Saturday, 28 November 2015

Book Review: Colorless Tsukuru Tazaki and His Years of Pilgrimage by Haruki Murakami

Title: Colorless Tsukuru Tazaki and His Years of Pilgrimage
Author: Haruki Murakami 
Publisher: Vintage
Publication Date: 2015 (2013) 
Pages: 298 
Format: Paperback 
Genre: Fiction 
Source: Bought Copy

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Tsukuru Tazaki had four best friends at school. By chance all of their names contained a colour. The two boys were called Akamatsu, meaning ‘red pine’, and Oumi, ‘blue sea’, while the girls’ names were Shirane, ‘white root’, and Kurono, ‘black field’. Tazaki was the only last name with no colour in it.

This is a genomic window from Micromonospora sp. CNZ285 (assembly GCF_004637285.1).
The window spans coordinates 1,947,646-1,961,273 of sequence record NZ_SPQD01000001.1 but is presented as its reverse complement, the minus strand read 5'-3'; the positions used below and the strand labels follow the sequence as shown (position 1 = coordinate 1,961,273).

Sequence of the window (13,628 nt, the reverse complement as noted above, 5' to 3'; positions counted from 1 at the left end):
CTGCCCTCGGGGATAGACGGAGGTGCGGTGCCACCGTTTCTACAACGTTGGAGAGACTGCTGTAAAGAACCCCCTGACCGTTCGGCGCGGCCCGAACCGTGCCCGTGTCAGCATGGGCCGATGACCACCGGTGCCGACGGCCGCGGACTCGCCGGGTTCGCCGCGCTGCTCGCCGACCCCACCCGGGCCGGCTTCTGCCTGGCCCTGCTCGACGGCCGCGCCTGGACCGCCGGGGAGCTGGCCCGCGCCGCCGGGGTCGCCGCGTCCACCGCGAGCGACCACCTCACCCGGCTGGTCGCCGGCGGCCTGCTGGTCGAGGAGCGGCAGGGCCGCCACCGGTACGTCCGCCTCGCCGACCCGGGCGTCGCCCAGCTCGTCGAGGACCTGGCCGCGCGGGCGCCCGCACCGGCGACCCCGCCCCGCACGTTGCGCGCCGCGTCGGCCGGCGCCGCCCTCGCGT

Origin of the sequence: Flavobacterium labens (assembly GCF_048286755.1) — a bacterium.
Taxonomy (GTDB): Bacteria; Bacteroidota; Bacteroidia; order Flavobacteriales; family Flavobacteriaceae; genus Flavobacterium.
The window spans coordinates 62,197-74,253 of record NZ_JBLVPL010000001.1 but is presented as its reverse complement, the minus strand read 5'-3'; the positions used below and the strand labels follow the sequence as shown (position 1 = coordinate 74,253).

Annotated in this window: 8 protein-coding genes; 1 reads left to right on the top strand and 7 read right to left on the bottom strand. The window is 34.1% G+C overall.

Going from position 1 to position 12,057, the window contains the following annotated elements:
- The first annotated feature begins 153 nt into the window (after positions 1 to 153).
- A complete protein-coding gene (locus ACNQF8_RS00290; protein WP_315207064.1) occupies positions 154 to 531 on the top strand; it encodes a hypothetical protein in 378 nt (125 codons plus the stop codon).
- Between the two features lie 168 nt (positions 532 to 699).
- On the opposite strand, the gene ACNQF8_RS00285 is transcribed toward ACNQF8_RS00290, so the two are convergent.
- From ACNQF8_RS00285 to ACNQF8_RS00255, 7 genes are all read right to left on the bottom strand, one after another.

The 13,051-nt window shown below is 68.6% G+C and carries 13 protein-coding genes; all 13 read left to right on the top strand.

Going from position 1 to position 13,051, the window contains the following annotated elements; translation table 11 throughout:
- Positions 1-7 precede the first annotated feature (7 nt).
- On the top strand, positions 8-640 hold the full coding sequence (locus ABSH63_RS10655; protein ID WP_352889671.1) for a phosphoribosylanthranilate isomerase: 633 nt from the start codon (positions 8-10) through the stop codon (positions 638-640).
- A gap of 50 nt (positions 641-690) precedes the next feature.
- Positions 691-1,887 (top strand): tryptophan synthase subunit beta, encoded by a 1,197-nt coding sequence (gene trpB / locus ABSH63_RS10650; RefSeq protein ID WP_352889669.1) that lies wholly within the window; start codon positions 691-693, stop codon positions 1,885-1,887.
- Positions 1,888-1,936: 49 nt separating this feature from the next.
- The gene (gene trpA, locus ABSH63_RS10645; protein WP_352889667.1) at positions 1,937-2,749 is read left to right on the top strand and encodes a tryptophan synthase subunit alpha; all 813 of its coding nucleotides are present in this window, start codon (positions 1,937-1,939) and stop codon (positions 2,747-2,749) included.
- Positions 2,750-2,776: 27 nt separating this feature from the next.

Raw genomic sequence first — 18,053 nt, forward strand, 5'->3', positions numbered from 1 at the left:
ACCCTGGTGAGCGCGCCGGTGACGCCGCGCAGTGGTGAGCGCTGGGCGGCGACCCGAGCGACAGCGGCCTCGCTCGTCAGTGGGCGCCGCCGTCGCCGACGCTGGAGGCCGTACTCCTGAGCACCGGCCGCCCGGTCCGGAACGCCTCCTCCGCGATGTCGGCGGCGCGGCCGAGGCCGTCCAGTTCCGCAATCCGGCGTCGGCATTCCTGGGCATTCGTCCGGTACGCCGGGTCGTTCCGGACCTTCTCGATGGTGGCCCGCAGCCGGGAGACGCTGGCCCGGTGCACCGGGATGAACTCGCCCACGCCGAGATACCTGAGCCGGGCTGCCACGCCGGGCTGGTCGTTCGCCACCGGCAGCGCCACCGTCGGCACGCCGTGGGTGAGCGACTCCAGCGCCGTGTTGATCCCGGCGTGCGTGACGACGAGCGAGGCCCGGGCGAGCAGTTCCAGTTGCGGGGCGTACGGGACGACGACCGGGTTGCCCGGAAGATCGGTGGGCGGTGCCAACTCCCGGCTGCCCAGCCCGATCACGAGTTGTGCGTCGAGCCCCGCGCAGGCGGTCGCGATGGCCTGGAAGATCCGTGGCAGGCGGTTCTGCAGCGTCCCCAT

One day Tsukuru Tazaki’s friends announced that they didn't want to see him, or talk to him, ever again.

Since that day Tsukuru has been floating through life, unable to form intimate connections with anyone. But then he meets Sara, who tells him that the time has come to find out what happened all those years ago.
(Goodreads Synopsis)



I have loved Murakami's writing for years and am working to read all his backlist (I'm nearly there!), and this book was as enjoyable as all the others. The story grabbed me from the start and, as always, I found his understanding of human nature superb. Only one thing bugged me, and that was the frequent use of the word 'just'. Since I started working as an editor, I spend my days removing filler words like this from people's  manuscripts, so it's a pain to see them there and be unable to do anything about it. But that's me; others may not even notice. Even with the 'just's, I'm still giving the book five stars.

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